Evolutionary biology can be distinguished by various fundamental dichotomies. One is between micro- and macroevolutionary processes, with speciation forming the dividing line between the two. A second dichotomy is the study of the evolutionary relationships between individuals versus the evolution of adaptations. Note that to a degree one can align issues of microevolution with the evolution of adaptation while macroevolution coincides instead with issues of evolutionary relatedness particularly over substantial phylogenetic distances. These associations are not perfect, however, since microevolution involves more than adaptation – that is, in addition to natural selection, there are the evolutionary forces of mutation, genetic drift, and migration, which also are important – whereas evolutionary relatedness can be viewed within as well as between species (microevolution versus macroevolution, respectively). To a degree, we can also distinguish evolutionary biology into more phenotypic aspects (e.g., adaptations) versus more genotypic aspects (e.g., organismal relatedness). In this section I introduce microevolutionary processes. In a subsequent section of this chapter I introduce evolutionary ecology, the study of organismal adaptation.
I leave for later chapters an introduction to phylogenetics, which is the study of evolutionary relationships. I also leave until later discussion of species and speciation. Each of these latter concepts are relevant to the study of macroevolution.
A standard way of introducing microevolution is in terms of what is known as Hardy-Weinberg equilibrium. In short, evolution represents those processes that result in populations violating Hardy-Weinberg equilibrium. Many students will panic when the names Hardy and Weinberg are brought up, and this is because Hardy-Weinberg equilibrium is very much complicated by sexual processes, i.e., both mating and the meiosis that generates the haploid gametes, or, at least, haploid gamete progenitors. Since a majority of microorganisms are neither obligately sexual nor diploid, however, we can mercifully set aside, at least initially, both mating and diploidy when considering microbial evolutionary biology. Microorganism haploidy and relative asexuality in fact is an advantage of the study of microbial evolution in comparison with the "macrobial" evolution of diploid, obligately sexual organisms (e.g., us). Thus, with microorganisms the key evolutionary processes, at least to a first approximation, are mutation, sampling error (a.k.a., genetic drift), selection (i.e., natural selection), and migration. Those are all processes that serve to violate the conditions necessary for the establishment of Hardy-Weinberg equilibrium.
By way of summarizing, make sure that you understand that mutation and migration put genetic variation into populations whereas selection and drift remove that variation from populations. More specifically, mutation is the ultimate source of genetic variation whereas migration can supply additional genetic variation to populations. This latter genetic variation, prior to migration, was present in other populations plus is found in these others populations as a consequence of a combination of mutation and migration. Drift impacts the existence of variation in a non-biased as well as random, i.e., stochastic manner, but has a greater impact on smaller rather than larger populations.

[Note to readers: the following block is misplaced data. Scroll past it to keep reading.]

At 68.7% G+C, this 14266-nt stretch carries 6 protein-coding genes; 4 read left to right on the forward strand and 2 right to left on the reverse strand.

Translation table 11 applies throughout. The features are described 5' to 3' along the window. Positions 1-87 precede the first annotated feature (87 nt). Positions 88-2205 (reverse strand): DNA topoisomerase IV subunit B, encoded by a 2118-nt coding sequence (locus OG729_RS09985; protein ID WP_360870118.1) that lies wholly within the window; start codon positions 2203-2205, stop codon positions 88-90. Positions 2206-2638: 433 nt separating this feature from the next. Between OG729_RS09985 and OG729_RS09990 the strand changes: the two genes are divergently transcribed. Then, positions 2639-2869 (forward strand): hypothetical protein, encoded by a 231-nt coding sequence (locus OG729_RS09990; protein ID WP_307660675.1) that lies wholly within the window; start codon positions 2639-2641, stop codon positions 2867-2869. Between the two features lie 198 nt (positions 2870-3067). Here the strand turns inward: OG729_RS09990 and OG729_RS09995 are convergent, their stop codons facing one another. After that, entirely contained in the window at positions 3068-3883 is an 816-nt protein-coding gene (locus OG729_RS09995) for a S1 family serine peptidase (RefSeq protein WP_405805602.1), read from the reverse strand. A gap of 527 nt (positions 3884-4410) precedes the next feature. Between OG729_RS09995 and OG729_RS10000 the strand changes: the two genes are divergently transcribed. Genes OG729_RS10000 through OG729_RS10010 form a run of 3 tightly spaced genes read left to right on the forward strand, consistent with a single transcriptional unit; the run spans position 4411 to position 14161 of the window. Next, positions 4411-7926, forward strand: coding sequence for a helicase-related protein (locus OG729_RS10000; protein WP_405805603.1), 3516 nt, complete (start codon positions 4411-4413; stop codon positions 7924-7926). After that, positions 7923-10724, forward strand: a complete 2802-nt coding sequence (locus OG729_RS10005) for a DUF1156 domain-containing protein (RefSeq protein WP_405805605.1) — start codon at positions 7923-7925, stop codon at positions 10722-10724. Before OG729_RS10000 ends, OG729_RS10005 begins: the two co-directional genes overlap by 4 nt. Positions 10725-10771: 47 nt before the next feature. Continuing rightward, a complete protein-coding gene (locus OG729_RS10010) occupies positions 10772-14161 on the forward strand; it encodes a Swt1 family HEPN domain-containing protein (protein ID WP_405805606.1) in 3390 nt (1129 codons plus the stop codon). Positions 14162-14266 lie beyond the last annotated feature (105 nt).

Selection, by contrast, impacts the existence of variation in a biased and non-random, i.e., deterministic manner, and impacts populations of any size, but can be lost in the noise of genetic drift given lower population sizes. Selection, in addition, over the longer term acts on allele frequencies rather than directly on genotype frequencies, though in more clonal organisms it can be difficult to differentiate allele from genotype frequencies. Furthermore, selection acts on allele frequencies through the filter of phenotype, whereas phenotype is not necessarily straightforwardly derived from genotype. Since the derivation of phenotype from genotype is simpler in haploid organisms, it is especially the haploid, not obligately sexual microorganisms, such as bacteria and viruses, for which evolutionary biology is most readily accessible (and particularly so since these organisms also are so readily sequenced due to their small genome sizes). Finally, though adaptation is the product of selection, whether or not an adaptation is indeed adaptive is dependent on the current conditions within the environment in which selection is operating. Therefore, adaptations are always tentative in terms of their potential to positively impact organism survival and reproduction over long time periods.
Complicating things, migration, among microorganisms, actually can take the place of many considerations of mating as seen among obligately sexual organisms. As I will get to subsequently, migration among many microorganism can occur via a process that is perhaps best described as introgression, though which is commonly referred to as horizontal or lateral gene flow or transfer. Alternatively, migration can occur between more closely related individuals. Within the context of this gene exchange, regardless of which descriptor is employed, what occurs is genetic recombination between genetic information sourced from different individuals. The result is a surprisingly dynamic and ongoing sexual process among microorganisms such as bacteria that seems to drive a substantial portion of their evolution, and which is highly accessible particularly given modern molecular approaches to organismal characterization, especially genome sequencing.